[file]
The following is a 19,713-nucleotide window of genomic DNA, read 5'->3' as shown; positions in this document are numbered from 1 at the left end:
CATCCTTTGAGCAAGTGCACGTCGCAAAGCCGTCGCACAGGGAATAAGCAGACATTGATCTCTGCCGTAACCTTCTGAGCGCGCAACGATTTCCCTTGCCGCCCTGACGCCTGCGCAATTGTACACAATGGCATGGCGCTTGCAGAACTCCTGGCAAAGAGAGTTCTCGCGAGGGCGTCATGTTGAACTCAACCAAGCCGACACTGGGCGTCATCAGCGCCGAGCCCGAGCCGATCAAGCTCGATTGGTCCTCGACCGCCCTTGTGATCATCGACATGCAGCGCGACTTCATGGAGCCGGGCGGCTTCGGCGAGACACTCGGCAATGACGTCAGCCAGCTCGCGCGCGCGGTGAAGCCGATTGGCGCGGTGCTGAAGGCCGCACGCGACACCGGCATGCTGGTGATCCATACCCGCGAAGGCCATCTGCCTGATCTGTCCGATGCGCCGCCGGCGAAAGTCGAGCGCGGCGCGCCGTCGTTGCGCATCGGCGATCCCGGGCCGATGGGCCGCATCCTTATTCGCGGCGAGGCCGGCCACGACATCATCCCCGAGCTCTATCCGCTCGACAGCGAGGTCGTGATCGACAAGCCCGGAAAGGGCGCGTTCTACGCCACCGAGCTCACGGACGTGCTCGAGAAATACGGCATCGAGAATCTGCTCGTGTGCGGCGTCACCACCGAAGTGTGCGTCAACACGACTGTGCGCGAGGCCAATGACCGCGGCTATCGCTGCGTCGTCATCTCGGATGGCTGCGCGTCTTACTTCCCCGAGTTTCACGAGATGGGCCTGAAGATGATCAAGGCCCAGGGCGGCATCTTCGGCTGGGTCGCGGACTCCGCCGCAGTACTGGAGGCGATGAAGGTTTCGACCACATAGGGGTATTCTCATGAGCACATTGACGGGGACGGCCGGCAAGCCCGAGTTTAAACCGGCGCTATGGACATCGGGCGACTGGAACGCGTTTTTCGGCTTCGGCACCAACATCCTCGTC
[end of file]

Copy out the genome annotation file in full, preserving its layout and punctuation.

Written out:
The following is a 19,713-nucleotide window of genomic DNA, read 5'->3' as shown; positions in this document are numbered from 1 at the left end:
CATCCTTTGAGCAAGTGCACGTCGCAAAGCCGTCGCACAGGGAATAAGCAGACATTGATCTCTGCCGTAACCTTCTGAGCGCGCAACGATTTCCCTTGCCGCCCTGACGCCTGCGCAATTGTACACAATGGCATGGCGCTTGCAGAACTCCTGGCAAAGAGAGTTCTCGCGAGGGCGTCATGTTGAACTCAACCAAGCCGACACTGGGCGTCATCAGCGCCGAGCCCGAGCCGATCAAGCTCGATTGGTCCTCGACCGCCCTTGTGATCATCGACATGCAGCGCGACTTCATGGAGCCGGGCGGCTTCGGCGAGACACTCGGCAATGACGTCAGCCAGCTCGCGCGCGCGGTGAAGCCGATTGGCGCGGTGCTGAAGGCCGCACGCGACACCGGCATGCTGGTGATCCATACCCGCGAAGGCCATCTGCCTGATCTGTCCGATGCGCCGCCGGCGAAAGTCGAGCGCGGCGCGCCGTCGTTGCGCATCGGCGATCCCGGGCCGATGGGCCGCATCCTTATTCGCGGCGAGGCCGGCCACGACATCATCCCCGAGCTCTATCCGCTCGACAGCGAGGTCGTGATCGACAAGCCCGGAAAGGGCGCGTTCTACGCCACCGAGCTCACGGACGTGCTCGAGAAATACGGCATCGAGAATCTGCTCGTGTGCGGCGTCACCACCGAAGTGTGCGTCAACACGACTGTGCGCGAGGCCAATGACCGCGGCTATCGCTGCGTCGTCATCTCGGATGGCTGCGCGTCTTACTTCCCCGAGTTTCACGAGATGGGCCTGAAGATGATCAAGGCCCAGGGCGGCATCTTCGGCTGGGTCGCGGACTCCGCCGCAGTACTGGAGGCGATGAAGGTTTCGACCACATAGGGGTATTCTCATGAGCACATTGACGGGGACGGCCGGCAAGCCCGAGTTTAAACCGGCGCTATGGACATCGGGCGACTGGAACGCGTTTTTCGGCTTCGGCACCAACATCCTCGTC